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April 17, 2023

Faculty voice: Empowering local Indigenous and Latinx youth

Estrella Torrez is an associate professor in the Residential College in the Arts and Humanities, or RCAH, at Michigan State University. Torrez holds a Ph.D. in educational thought and sociocultural studies and a master’s degree in early childhood multicultural education and bilingual education from the University of New Mexico. Torrez is a Gates Millennium Scholar and recently received MSU Outreach and Engagement’s 2023 Distinguished Partnership Award for Community-Engaged Creative Activity for her work with the Lansing School District: Building an Intergenerational Constellation of Partnerships with Latinx and Indigenous Lansing School District Youth and Families.

Estrella Torrez posing with award at the Outreach Awards ceremony

Raised in a family where everybody was responsible for doing what they could to support one another, I learned from a young age that everybody had to show up to thrive as a community and as a family. I bring that idea with me when working in higher education, and it is the core of the work I do with Indigenous and Latinx communities. Thankfully, there is a beautiful community of individuals across MSU’s campus and beyond who are equally dedicated to this philosophy.

The Indigenous Youth Empowerment Program, or IYEP, of which I serve as the co-director with Emily Sorroche, Jackie Lloyd and Ramona Henry, began with the goal of uplifting Indigenous youth in the Greater Lansing area. Since its founding in 2008, IYEP has expanded to include parents and elders while focusing on supporting and empowering the youth through an intergenerational practice. We learned that to truly care for youth, we must do so by working across generations. IYEP hosts several events across the Lansing area open to the entire community. Due to our breadth of programs, we have had the opportunity to build relationships across the area with those who also are looking to support Indigenous populations and communities. For example, the Lansing Public Media Center has generously opened its space to IYEP programs, as have Fenner Nature Center and the Nokomis Cultural Heritage Center. Through these partnerships, IYEP has grown its family and capacity to expand its programming. 

Green New DEAL program participants working on an art piece

Of my current projects, the Green New DEAL, which stands for Detroit Ecological Arts Leaders, serves to bridge Detroit-based artists — including a poet, a mixed media visual artist and an audio spatial artist — in conversation with environmental sciences. Green New DEAL is an arts-based urban ecology program developed with my colleagues, Asia Dowtin in MSU’s Department of Forestry and Heidi Quick in Detroit’s downtown University Prep Science and Math schools. The project has four constituencies working together, including high school students in Detroit, undergraduates in RCAH, professional artists and researchers. Our project centers the arts as a rigorous research method that will enable us to better understand local urban and ecological issues. Furthermore, it empowers students to creatively lead and innovate through deep listening and collaboration.  

The Latinx Leadership Program, or LLP, another collaborative project in Lansing, focuses on the intersection of Chicanx/Latinx history, community arts and social justice. We developed the afterschool curriculum for LLP alongside high school and MSU students (RCAH and Chicano/Latino Studies) as well as high school counselors to provide a historical understanding of Latinx community experiences and advocacy so that local youth can add that to their existing toolbox.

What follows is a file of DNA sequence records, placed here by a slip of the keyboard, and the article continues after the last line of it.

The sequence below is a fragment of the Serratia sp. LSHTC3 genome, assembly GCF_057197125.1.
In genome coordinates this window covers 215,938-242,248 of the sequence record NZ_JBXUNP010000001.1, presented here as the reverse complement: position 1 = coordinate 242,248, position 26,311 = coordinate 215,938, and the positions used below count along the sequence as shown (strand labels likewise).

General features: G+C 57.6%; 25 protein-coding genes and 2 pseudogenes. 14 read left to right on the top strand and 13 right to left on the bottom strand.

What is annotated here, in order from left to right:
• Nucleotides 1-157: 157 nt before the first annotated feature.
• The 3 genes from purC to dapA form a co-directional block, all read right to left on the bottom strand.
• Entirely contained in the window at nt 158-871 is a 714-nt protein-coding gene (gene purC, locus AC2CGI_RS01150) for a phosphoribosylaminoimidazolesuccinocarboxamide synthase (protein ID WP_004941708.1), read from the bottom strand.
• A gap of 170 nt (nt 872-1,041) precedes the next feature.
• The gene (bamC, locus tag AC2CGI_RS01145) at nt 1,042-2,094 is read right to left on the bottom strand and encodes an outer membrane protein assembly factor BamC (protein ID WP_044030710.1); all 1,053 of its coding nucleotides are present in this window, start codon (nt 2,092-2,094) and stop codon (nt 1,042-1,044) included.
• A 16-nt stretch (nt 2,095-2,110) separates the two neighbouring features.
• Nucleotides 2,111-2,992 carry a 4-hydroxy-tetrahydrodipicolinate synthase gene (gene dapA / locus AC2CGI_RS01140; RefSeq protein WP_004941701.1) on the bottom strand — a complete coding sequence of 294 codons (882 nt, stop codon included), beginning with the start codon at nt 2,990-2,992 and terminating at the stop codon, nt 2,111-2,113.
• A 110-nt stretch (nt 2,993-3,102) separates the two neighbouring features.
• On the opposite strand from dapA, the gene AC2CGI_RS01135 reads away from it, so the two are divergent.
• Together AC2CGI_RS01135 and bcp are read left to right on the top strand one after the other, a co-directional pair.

Estrella Torrez with LLP and the Nuestrxs Cuentos members

Through LLP and the Nuestrxs Cuentos projects, I mentor youth involved in these projects. Some of the individuals who I’ve known since they were in sixth grade, I now see around campus as Spartans. Over the past fifteen years, I’ve built relationships with them and their families through these programs that bring together community-members from on and off-campus. Each of these programs encourage young folx to see themselves eventually attending MSU and being able to thrive as Spartans.  

As I look toward the future, I want to see the university recognize the meaningful work people are doing with communities and that the most significant outcomes of these collaborations don’t always result in publications. It takes time to build trust and rapport. It’s taken me a long time to establish trust with these families and rightfully so. If my focus had been on “scholarly productivity,” I would have missed the opportunities to create meaningful, enriching and long-term relationships.  

Participants of The Latinx Leadership Program gathered around a table

These collaborative projects intertwine with what I teach in my courses through RCAH. I want my students to see how historically underserved communities have used their own respective resources as forms of resistance. Through this, my goal is for RCAH and MSU students to engage in activities that illustrate how people continue to fight for their communities and how they do that intergenerationally. Some of the best movements and resistance happens when it's intergenerational. It is crucial for students to walk away from our time together understanding the relationship educational institutions have with historically underserved communities and how these communities advocate for past, present and future generations. 

I typically say that people like to speak on behalf of youth and say, “youth are future leaders,” but I disagree with that wholeheartedly. Young people are leaders now! As adults, we must step back and listen to them deeply and sincerely.

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